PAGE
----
dc.description.abstract<table><tr><td colspan="2" class="item-title">Prevalence of Osteoporosis in Hospitalized Seniors Sustaining a Fracture: Evidence for Change in Promotion and Prevention</td></tr><tr class="item-sponsor"><td class="label">Conference Sponsor:</td><td class="value">Sigma Theta Tau International</td></tr><tr class="item-year"><td class="label">Conference Year:</td><td class="value">2004</td></tr><tr class="item-conference-date"><td class="label">Conference Date:</td><td class="value">July 21, 2004</td></tr><tr class="item-author"><td class="label">Author:</td><td class="value">Rankin, James A., RN(EP), ACNP, PhD</td></tr><tr class="item-institute"><td class="label">P.I. Institution Name:</td><td class="value">University of Calgary</td></tr><tr class="item-author-title"><td class="label">Title:</td><td class="value">Dr.</td></tr><tr class="item-email"><td class="label">Email:</td><td class="value">rankin@ucalgary.ca</td></tr><tr class="item-co-authors"><td class="label">Co-Authors:</td><td class="value">Cory J. Banack, RN, BN, MN</td></tr><tr><td colspan="2" class="item-abstract">Objectives: To determine: - Prevalence of osteoporosis in hospitalized seniors with a fracture. - The difference between the prevalence of osteoporosis in hospitalized seniors and those in the general population. - Osteoporosis treatment modalities offered to seniors in hospital and upon discharge from hospital. Population and Sample: WHO declared 2000-2010 the Bone and Joint Decade with goals to improve quality of life in persons with musculoskeletal conditions. There are few reliable estimates of prevalence of osteoporosis in hospitalized seniors sustaining a fracture. Small reductions in secondary fractures due to osteoporosis could result in significant savings. The extent to which secondary prevention for osteoporosis is carried out in hospital is unknown and it would appear that the opportunity to treat osteoporosis is being missed. The study population comprised individuals 65 and over with a fracture who were hospitalized in 2000. A random sample (n = 300) was drawn from the population. Method: A health record audit of patients was conducted in a major Health Region in Canada. Variables Studied: 1. Prevalence of documented osteoporosis. 2. Treatment offered for osteoporosis in hospital. 3. Treatment recommended on discharge from hospital. Findings: 1. The prevalence of documented osteoporosis in hospitalized seniors is very low. 2. There are clinically and statistically significant differences between the prevalence of osteoporosis in hospitalized elderly and those in the general population. 3. There are missed opportunities to initiate secondary prevention for osteoporosis while in hospital and on discharge from hospital Conclusions: There is a gross under-estimation of prevalence of osteoporosis in hospitalized seniors who sustain a fracture. Opportunities to provide appropriate and timely secondary prevention for osteoporosis are being missed. Implications: The investigators will discuss the concept of Musculoskeletal Health Recognition and Promotion in the acute care setting. Strategies to implement health promotion and secondary prevention in clinical practice will be presented.</td></tr></table>en_GB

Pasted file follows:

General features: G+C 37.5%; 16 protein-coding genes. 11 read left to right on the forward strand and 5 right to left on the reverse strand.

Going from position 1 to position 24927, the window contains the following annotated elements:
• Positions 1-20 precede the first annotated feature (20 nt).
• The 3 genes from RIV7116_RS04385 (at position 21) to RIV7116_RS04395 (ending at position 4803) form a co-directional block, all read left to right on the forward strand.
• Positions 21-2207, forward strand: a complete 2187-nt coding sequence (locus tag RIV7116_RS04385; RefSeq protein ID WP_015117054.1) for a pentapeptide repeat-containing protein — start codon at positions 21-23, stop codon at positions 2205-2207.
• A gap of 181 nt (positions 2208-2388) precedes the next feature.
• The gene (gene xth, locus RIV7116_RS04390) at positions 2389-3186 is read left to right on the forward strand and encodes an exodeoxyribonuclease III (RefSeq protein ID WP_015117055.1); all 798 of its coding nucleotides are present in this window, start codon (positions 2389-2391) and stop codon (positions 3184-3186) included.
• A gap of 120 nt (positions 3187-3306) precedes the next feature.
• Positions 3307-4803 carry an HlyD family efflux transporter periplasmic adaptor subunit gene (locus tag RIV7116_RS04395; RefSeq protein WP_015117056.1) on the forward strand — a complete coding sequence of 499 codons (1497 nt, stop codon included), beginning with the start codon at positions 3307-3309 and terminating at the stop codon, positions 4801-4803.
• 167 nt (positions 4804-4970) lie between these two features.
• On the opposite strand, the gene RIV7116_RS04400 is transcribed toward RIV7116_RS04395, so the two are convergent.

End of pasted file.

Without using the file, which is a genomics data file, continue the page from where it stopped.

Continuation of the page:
dc.date.available2011-10-26T12:21:00Z-
dc.date.issued2004-07-21en_GB
dc.date.accessioned2011-10-26T12:21:00Z-
dc.description.sponsorshipSigma Theta Tau Internationalen_GB
All Items in this repository are protected by copyright, with all rights reserved, unless otherwise indicated.